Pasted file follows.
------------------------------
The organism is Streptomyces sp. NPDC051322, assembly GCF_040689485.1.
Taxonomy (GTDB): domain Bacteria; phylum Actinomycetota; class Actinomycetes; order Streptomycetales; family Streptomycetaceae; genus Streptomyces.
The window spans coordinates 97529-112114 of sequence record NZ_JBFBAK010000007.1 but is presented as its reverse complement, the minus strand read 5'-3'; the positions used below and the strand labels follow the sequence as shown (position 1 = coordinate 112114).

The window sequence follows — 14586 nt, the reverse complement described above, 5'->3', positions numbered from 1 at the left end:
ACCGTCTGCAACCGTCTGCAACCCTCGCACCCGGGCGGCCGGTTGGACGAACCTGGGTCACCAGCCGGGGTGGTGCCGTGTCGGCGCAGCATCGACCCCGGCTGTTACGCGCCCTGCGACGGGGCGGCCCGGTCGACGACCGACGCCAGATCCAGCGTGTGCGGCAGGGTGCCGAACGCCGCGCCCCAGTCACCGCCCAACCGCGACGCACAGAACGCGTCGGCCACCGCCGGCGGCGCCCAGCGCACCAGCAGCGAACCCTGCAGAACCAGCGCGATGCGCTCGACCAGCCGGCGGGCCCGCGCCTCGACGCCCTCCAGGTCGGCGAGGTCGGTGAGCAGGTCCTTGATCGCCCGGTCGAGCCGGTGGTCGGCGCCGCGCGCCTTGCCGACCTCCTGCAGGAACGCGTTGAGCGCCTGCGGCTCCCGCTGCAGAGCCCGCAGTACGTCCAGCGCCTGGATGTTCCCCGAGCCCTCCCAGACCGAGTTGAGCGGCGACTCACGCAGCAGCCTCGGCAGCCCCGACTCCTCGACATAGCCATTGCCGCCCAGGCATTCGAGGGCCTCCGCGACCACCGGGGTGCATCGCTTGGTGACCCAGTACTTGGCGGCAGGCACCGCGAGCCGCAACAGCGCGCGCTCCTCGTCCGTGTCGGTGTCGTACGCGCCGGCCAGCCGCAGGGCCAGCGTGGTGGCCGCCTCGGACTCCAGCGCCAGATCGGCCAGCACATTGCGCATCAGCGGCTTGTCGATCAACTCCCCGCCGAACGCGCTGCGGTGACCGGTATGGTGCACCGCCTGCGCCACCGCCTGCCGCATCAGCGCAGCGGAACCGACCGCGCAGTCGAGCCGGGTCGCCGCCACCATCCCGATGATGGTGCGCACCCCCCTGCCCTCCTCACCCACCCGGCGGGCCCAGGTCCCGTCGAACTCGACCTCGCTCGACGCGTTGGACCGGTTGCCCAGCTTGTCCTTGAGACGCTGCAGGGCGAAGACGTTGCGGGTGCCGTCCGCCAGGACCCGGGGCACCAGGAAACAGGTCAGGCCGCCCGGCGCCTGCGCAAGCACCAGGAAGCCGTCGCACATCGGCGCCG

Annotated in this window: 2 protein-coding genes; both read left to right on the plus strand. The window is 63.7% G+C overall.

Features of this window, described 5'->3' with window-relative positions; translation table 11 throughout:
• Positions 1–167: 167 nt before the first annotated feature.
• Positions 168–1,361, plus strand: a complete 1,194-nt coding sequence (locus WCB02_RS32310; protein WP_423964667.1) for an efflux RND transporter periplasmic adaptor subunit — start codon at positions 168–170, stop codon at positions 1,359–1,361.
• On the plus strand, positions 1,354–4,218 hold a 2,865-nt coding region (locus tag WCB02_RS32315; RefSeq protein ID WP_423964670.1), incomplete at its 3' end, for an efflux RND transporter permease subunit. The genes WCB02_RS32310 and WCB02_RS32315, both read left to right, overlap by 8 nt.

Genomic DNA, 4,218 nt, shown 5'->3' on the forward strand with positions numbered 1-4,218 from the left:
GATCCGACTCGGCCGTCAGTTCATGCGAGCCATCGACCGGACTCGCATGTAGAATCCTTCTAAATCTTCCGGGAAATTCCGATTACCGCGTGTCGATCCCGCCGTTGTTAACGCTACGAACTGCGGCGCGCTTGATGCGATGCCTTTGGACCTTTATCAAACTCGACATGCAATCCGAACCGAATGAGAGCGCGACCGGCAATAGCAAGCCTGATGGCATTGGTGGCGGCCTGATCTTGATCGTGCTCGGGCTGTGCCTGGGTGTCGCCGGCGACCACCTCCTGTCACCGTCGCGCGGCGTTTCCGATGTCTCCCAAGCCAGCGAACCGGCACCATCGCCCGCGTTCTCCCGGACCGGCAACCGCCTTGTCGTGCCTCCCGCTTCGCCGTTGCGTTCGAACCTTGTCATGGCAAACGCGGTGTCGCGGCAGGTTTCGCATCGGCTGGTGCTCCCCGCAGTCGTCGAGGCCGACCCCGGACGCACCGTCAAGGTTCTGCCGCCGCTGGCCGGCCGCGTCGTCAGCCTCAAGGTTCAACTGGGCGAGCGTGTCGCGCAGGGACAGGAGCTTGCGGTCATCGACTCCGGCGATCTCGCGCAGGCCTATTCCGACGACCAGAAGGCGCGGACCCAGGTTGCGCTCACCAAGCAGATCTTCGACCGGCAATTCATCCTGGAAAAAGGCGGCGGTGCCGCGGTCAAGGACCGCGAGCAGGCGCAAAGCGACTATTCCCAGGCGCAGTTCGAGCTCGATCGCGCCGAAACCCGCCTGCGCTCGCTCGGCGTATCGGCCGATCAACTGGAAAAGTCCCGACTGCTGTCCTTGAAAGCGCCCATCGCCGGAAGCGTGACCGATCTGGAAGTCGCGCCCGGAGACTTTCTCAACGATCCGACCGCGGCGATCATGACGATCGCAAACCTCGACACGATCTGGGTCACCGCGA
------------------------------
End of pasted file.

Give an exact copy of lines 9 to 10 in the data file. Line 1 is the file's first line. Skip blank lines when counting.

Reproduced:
• Positions 168–1,361, plus strand: a complete 1,194-nt coding sequence (locus WCB02_RS32310; protein WP_423964667.1) for an efflux RND transporter periplasmic adaptor subunit — start codon at positions 168–170, stop codon at positions 1,359–1,361.
• On the plus strand, positions 1,354–4,218 hold a 2,865-nt coding region (locus tag WCB02_RS32315; RefSeq protein ID WP_423964670.1), incomplete at its 3' end, for an efflux RND transporter permease subunit. The genes WCB02_RS32310 and WCB02_RS32315, both read left to right, overlap by 8 nt.